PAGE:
Why do some safe water systems in developing countries work, and others don’t? There are some key principles that we’ve learned over the past 12 years. Don’t waste your time and effort. Follow these principles and you will have much greater success installing a system that is valued, utilised and sustainable.
Principle 1: Gifting solutions doesn’t work.
There are many examples that demonstrate that gifting safe water solutions to communities does not work. Communities need to be involved in the process of deciding what they need and how it will be managed into the future. They also need to take an “equitable” form of contribution to any project.
Principle 2: Local Stakeholders to have a critical role and input from the start.
Local stakeholders need to have a critical role from the very beginning of the project planning phase. More than often, coming to the discussion late results in rejection of the idea or neglect of the ongoing operation and maintenance obligation. SkyJuice Foundation works with local NGOs who have established relationships with local communities. We encourage proactive identification of the key stakeholders to involve and manage the engagement process.
Principle 3: Involve local women in management of community water enterprises.
Women are strong local role models at affecting change in communities. Their skill sets and ability to manage small enterprises mean they are a natural fit for involvement in managing community water enterprises. Get them involved early, they will help facilitate community engagement and operation and maintenance of the installation.
Principle 4: Invest the time and effort to research, understand and manage water source adequately at the start.
Local water sources must be well researched, understood and managed. Success and long term viability depends on a reliable, consistent water source. This includes social, political, technical and seasonal factors. Here are some examples of what can go wrong:
- Water sources that dry out seasonally
- Competition for the supposed allocated water source
- The source is impacted by Industrial and third party discharge
- Local authorities and agencies step in to block the operation
Principle 5: Consider all potential capabilities of individual installations.
Installations with dual capabilities are very valuable, such as installation on fence lines of compounds that can provide two-way service delivery. A water tower or kiosk can be installed to service facilities such as schools, hospitals or clinics. The facility can supply internally while supplying access to water for local residents external after hours, often generating additional revenue. These facilities are often in the centre of communities and offer excellent, central locations for safe water enterprises.
Principle 6: One single person allocated accountability and responsibility for success of safe water installation.
Committees and consultations are very important, but ultimately there must be an accountable, individual to take responsibility for the success of the safe water installation – not a committee. The person responsible can be a volunteer, a paid employee or an independent operator but nevertheless, without one person taking responsibility and ownership of the project, the success rate declines considerably.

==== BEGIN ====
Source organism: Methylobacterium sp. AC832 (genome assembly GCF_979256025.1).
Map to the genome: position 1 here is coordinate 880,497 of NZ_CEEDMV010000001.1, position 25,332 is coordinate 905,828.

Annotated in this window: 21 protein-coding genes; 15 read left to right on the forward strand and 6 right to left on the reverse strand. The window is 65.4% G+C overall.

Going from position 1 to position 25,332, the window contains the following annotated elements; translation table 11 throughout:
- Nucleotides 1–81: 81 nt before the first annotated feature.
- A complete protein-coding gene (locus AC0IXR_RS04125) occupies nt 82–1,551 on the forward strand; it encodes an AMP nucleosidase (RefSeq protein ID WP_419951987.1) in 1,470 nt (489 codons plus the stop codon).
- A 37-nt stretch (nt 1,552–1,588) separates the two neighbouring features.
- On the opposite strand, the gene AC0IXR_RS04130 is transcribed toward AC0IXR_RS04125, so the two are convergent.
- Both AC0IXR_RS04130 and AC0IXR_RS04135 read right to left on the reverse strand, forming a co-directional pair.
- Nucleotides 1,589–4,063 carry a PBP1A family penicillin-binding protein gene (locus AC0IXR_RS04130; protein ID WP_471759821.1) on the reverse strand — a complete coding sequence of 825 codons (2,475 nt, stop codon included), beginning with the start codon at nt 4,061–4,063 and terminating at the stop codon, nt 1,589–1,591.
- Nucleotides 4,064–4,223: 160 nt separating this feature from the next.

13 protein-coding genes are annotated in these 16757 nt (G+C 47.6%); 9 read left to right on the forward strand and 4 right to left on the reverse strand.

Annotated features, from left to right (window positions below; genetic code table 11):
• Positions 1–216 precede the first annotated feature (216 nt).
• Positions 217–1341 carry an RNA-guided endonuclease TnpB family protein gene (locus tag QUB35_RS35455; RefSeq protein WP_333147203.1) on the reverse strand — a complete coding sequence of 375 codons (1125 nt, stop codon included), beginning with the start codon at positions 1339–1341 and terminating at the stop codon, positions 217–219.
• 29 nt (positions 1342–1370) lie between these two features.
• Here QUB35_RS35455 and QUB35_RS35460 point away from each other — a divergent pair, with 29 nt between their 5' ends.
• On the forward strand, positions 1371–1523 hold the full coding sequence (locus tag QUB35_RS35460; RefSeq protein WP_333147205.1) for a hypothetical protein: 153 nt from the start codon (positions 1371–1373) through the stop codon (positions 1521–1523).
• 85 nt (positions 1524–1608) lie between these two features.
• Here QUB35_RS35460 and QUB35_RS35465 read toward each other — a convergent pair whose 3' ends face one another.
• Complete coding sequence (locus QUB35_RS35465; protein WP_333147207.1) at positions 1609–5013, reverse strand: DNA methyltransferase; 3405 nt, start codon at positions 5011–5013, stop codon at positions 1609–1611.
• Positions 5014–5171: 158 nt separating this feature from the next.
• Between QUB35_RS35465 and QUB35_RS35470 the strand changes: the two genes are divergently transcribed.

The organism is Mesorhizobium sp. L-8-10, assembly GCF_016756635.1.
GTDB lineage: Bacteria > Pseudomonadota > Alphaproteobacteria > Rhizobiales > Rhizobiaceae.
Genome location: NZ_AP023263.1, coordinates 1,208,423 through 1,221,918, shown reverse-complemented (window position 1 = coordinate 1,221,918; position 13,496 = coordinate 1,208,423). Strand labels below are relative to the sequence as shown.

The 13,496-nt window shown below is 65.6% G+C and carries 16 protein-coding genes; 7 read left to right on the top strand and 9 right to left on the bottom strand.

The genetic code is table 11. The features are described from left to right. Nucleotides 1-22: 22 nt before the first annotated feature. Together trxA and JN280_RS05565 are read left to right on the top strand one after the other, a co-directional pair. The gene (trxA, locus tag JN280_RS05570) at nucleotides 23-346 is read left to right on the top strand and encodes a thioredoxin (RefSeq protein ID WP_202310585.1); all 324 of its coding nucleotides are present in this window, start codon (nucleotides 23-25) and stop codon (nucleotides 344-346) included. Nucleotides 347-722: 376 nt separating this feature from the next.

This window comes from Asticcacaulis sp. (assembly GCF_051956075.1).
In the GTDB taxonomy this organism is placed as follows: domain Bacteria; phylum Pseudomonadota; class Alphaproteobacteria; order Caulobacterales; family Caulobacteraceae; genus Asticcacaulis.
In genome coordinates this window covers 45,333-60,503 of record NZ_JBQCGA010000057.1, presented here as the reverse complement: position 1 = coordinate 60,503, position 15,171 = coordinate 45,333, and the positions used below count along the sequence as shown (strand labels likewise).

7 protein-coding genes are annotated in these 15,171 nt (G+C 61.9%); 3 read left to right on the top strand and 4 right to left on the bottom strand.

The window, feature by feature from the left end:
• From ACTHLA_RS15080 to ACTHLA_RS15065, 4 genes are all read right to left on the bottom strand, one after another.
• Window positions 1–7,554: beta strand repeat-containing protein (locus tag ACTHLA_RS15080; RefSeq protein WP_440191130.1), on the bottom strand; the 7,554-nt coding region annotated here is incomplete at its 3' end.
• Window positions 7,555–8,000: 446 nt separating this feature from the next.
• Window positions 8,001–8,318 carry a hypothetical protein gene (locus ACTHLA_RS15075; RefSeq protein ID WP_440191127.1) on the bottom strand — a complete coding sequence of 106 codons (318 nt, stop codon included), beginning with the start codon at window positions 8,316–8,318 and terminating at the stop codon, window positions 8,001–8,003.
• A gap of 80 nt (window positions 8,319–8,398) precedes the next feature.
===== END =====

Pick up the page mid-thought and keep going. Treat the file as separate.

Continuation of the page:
Principle 7: Never disperse safe water without obligation or a nominal cost.
Safe Water is not free and should never be dispersed without obligations or a nominal “social” cost. Safe water access becomes a valuable and respected community commodity, while fostering entrepreneurship, creating new opportunities for generating income. The filtered drinking water must be sold at an affordable price, to reinvested earnings to sustain the project and its ongoing management.
Principle 8: Charge a fair market price for safe water.
Safe drinking water is an essential human requirement. Many communities who lack access to a centralised water system are reliant on individuals and businesses who sell water. Sometimes the water is not even safe for human consumption.
Installations of safe water systems for developing countries must result in safe water that can be distributed at a fair and affordable price to local community members. SkyJuice Safe Water Kiosk water is sold at a fair price that is always below local untreated water vendors pricing to sustain ongoing maintenance and operation of the kiosk into the future.
Principle 9: Include incentives to encourage the use of clean containers.
Customers should always be educated and encouraged to use clean containers when collecting safe water. Pricing incentives should be on offer to reinforce safe hygiene practises such as returning the bottles or containers to be cleaned by the operator. These incentives do not only increase hygiene but will have a positive effect on safety and environmental sustainability. SkyJuice recommends that operators charge a reduced price” incentive” for water to those who bring back their containers for disinfecting by the kiosk operator and refilling.
Principle 10: Always combine ongoing education of water related hygiene practices alongside service and delivery of safe water.
Following these principles provide numerous opportunities to maximise educational benefits alongside the service and delivery of safe water. It is imperative to utilise these opportunities for educational campaigns and training to ensure long-term success of the project as well as the local community. E.g. displaying educational posters on the outside of the kiosk, training the kiosk operator to share educational messages etc. Community networking is common outside water kiosks. It is a great location to get community talking about important issues.